If Carné’s film is an epic, however, it’s one of exquisite intimacy: Balzacian in the breadth with which it introduces its madding crowd of thespians and thieves, courtesans and dandies, yet with the tightest of grips on our hearts as its central tale of unrequited love works its course.
Madame de… (1953)
Director: Max Ophüls
We’re spoilt for choice when it comes to French period films of the 1950s, a decade when postwar nostalgia for the belle époque brought forth such all-timers as Jacques Becker’s Casque d’or (1952), Max Ophüls’ Le Plaisir (1952) and Jean Renoir’s French Cancan (1955). A nose above all of these is another Ophüls classic, a film that esteemed New York critic Andrew Sarris believed to be “the most perfect film ever made” and his colleague Dave Kehr “one of the most beautiful things ever created by human hands”: 1953’s Madame de…
Adapting a recently published novel by Louise de Vilmorin, Ophüls’ film follows the chain of misunderstandings, compromising situations and romantic intrigues that begin to pile upon each other after an aristocratic general’s wife (Danielle Darrieux) sells his wedding gift – a pair of earrings – in order to pay off some personal debts. What such a précis misses, however, is the visual refinement with which Ophüls pulls it all off, prompting critical ecstasies with the graceful, endlessly prowling tracking shots with which he binds together the film’s physical and emotional realms.
The Rise to Power of Louis XIV (1966)
Director: Roberto Rossellini
Having twice laid down new templates for cinema – firstly, with the on-the-streets shooting style of Rome, Open City (1945); secondly, with the groundbreaking emotional intimacy of Voyage to Italy (1954) – Italian director Roberto Rossellini stunned the film community in the early 1960s by announcing he was withdrawing from cinema altogether in favour of the small screen. He saw TV as a better platform from which to answer his new calling: history. The plan was to use the moving image “to reexamine everything from the beginning … in order to rerun mankind’s path in search of truth”.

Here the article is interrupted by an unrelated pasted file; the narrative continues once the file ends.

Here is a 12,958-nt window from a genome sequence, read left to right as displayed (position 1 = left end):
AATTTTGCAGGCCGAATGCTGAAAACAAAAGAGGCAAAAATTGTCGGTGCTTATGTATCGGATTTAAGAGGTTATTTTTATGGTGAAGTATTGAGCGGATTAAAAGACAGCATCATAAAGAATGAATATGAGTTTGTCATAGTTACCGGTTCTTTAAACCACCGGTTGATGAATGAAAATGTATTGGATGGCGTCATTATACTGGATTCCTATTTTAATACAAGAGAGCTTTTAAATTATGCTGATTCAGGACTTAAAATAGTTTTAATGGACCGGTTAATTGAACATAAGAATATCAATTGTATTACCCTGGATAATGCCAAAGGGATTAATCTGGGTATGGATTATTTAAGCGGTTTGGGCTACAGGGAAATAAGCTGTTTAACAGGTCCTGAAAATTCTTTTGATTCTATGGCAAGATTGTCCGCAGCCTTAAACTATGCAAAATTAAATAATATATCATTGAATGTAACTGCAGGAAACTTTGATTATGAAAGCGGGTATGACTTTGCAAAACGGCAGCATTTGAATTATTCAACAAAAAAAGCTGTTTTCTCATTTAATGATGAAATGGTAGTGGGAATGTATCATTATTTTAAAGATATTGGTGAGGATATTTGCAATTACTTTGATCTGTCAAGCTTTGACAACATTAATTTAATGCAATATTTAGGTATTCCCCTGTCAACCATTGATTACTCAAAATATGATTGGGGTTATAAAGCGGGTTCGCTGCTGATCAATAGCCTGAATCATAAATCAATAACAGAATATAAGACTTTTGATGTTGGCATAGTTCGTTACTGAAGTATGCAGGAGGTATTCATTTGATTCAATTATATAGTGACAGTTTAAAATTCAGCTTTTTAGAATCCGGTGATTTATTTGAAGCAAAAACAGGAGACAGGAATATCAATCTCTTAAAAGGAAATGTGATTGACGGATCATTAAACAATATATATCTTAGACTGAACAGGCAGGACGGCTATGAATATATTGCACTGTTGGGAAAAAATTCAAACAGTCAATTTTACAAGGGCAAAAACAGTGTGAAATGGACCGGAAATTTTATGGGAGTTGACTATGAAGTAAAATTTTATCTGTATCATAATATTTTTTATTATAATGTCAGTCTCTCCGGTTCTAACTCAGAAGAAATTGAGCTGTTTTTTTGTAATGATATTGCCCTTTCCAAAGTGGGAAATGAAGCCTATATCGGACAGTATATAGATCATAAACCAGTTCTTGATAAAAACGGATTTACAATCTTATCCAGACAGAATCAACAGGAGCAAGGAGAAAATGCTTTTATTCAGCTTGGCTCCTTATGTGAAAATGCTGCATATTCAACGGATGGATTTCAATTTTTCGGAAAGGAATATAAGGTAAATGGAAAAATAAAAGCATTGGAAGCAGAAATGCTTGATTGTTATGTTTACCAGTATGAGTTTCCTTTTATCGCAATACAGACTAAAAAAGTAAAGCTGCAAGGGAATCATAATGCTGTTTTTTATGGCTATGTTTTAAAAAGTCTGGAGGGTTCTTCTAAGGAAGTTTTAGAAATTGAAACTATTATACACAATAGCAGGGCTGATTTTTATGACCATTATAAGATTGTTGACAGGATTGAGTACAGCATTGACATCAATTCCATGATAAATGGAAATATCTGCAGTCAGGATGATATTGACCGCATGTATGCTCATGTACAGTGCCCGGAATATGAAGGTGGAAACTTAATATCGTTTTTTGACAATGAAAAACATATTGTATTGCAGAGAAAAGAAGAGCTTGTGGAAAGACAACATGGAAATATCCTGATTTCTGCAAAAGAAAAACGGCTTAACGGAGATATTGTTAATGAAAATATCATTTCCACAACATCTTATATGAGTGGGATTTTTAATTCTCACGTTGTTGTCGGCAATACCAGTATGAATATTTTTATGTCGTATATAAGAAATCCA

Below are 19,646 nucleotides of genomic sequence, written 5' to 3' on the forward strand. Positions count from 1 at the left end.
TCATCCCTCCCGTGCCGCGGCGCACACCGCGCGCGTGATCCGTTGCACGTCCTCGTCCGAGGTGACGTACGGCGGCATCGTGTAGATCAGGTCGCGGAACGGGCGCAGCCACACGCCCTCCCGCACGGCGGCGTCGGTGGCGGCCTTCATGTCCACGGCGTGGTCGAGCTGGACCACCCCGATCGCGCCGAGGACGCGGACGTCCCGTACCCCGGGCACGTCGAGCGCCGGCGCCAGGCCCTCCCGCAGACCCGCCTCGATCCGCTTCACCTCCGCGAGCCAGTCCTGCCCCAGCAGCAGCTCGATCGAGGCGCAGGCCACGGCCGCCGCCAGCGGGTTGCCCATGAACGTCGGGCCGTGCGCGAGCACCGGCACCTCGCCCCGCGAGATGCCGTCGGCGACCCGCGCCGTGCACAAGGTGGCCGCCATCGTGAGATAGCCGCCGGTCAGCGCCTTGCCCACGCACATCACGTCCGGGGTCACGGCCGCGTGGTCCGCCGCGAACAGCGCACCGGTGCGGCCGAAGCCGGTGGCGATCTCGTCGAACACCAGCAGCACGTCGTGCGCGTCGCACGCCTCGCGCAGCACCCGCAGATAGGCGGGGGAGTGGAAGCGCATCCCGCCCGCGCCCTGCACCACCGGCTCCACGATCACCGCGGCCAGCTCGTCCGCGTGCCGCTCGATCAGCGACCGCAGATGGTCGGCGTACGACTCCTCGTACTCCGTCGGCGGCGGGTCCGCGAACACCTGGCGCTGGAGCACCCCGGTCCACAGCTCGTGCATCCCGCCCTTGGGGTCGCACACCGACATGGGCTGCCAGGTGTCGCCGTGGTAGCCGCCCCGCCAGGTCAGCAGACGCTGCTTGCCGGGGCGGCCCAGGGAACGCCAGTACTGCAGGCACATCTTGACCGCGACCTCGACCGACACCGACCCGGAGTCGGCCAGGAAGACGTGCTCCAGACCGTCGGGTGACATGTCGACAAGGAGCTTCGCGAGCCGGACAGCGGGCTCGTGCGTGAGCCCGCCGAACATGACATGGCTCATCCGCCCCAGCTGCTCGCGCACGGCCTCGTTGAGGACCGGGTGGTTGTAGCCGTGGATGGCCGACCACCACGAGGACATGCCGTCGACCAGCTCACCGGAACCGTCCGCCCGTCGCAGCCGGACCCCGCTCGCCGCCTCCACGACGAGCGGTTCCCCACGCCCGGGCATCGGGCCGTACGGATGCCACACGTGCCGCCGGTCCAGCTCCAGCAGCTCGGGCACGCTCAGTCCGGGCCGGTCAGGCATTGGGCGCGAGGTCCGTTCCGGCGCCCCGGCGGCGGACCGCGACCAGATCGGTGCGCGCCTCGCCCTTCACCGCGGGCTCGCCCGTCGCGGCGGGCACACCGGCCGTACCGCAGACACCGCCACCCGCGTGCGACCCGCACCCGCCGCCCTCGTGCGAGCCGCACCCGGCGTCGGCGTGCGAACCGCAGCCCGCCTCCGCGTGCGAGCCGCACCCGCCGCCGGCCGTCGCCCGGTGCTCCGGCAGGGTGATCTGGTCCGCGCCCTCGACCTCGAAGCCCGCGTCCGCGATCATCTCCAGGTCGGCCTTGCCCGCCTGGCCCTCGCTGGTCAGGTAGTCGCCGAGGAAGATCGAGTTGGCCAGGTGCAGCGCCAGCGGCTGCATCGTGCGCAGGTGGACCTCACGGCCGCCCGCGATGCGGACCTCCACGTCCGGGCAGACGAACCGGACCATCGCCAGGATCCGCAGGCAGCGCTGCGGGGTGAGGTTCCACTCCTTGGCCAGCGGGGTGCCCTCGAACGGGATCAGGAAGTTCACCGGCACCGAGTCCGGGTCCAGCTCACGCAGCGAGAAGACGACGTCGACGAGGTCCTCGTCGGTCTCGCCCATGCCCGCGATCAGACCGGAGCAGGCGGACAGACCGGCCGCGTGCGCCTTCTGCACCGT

Rossellini’s encyclopaedic TV project included films and series on subjects including Socrates, Christ, Blaise Pascal and the Medici family. The most widely acclaimed of these is the film about the Sun King that he made for the French broadcaster ORTF. Opening with the death of Louis XIV’s adviser, Cardinal Mazarin, Rossellini’s film details the king’s gradual consolidation of absolute monarchy and the ascendancy of his fashionable court. But where so many period filmmakers go looking for the present inside the past, trying to find points of access for contemporary viewers, Rossellini simply presents us with the objects, ideas and material reality of olden times and trusts us to be interested.
Perceval le Gallois (1978)
Director: Eric Rohmer
Eric Rohmer was not a director to swim with the tide. Although he was far from the only filmmaker of the 1970s to delve into Arthurian lore – there were also Robert Bresson’s Lancelot du Lac (1974) and Monty Python and the Holy Grail (1975) – his was the only Knights of the Round Table fable to be filmed on radically unreal sets, amid metal trees and against a rolling Teletubbies-scape. His Holy Grail tale Perceval le Gallois is something like an illuminated manuscript come to life, with rhyming couplets drawn from a 12th-century epic poem by Chrétien de Troyes and a singing chorus to keep the titular knight’s grail hunt at a gambolling pace.
Rohmer is better known for his contemporary-set moral tales and relationship comedies, though even these often seem obliquely framed through the rituals of courtly love. His actual period films are some of the boldest out there – witness his early digital experimentation on 2001’s French revolution drama The Lady and the Duke, which recreated late 18th-century Paris street scenes with the aid of digitally manipulated backdrops.
A Sunday in the Country (1984)
Director: Bertrand Tavernier
Cinephile encyclopaedist and director Bertrand Tavernier is another filmmaker drawn to the past – from his Louis XV drama Let Joy Reign Supreme (1975) to The Princess of Montpensier (2010), his opulent romance set against the build-up to the St Bartholomew’s Massacre. Among his most affecting releases is 1984’s A Sunday in the Country, a miniature masterpiece set over the course of a glorious late-summer day in the house and garden of an elderly painter in the year 1912.